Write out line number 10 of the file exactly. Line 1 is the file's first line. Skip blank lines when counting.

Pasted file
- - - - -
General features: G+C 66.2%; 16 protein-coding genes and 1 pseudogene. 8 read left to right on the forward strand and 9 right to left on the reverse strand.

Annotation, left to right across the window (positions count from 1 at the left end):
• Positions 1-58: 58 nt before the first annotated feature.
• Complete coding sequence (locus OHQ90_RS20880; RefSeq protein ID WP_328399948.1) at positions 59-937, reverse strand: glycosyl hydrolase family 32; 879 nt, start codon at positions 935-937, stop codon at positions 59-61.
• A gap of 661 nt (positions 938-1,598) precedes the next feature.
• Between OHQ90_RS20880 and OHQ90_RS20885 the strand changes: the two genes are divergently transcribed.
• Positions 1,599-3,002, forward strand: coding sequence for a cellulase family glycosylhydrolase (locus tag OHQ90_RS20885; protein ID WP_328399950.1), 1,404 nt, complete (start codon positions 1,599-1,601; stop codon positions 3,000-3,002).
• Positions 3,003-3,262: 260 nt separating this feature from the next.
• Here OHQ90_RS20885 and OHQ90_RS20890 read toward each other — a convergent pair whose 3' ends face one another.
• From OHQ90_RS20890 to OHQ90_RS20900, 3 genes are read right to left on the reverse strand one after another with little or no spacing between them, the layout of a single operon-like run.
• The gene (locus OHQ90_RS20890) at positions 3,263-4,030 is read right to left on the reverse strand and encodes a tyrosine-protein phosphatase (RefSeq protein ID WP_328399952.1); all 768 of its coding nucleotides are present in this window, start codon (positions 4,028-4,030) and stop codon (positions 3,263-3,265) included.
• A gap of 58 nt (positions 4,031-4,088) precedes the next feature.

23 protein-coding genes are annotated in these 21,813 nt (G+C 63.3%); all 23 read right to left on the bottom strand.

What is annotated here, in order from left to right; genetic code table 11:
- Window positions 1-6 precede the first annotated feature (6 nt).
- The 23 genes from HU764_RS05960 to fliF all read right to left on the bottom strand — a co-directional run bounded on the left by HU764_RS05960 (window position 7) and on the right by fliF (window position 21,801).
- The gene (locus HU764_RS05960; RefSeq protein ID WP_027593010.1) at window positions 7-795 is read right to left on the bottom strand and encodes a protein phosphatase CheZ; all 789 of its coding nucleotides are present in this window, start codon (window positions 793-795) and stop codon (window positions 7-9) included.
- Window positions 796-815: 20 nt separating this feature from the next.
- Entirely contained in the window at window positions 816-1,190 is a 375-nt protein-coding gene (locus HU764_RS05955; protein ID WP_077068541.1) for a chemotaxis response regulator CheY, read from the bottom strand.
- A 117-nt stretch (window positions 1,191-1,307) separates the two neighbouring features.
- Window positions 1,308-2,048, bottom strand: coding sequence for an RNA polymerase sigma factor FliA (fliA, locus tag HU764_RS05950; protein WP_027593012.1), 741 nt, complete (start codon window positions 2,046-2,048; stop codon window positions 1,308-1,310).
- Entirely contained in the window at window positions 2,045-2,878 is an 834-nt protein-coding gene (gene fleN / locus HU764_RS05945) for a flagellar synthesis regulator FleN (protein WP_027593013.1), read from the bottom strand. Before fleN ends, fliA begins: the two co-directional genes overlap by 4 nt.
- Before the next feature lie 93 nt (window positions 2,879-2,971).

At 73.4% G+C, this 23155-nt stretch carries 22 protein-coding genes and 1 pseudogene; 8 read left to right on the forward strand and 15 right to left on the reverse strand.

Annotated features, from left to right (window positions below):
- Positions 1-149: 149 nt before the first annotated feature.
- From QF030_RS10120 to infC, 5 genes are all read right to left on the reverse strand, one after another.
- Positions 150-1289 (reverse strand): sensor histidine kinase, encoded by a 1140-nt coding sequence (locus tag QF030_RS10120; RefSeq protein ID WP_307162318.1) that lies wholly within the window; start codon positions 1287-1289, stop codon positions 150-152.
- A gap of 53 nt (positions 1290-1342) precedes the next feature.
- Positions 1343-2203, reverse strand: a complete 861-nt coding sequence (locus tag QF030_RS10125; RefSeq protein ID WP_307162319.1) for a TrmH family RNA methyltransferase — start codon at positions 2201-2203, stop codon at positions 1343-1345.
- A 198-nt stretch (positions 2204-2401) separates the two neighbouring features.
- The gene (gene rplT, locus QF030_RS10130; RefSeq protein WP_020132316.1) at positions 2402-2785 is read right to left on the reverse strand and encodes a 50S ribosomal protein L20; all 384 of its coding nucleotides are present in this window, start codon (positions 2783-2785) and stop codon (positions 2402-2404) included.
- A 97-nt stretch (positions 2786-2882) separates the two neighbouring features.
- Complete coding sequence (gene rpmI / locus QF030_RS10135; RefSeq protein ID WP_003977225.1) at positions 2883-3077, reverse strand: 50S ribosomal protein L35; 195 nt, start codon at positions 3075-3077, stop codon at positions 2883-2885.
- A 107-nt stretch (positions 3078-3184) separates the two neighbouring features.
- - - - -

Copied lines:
• From OHQ90_RS20890 to OHQ90_RS20900, 3 genes are read right to left on the reverse strand one after another with little or no spacing between them, the layout of a single operon-like run.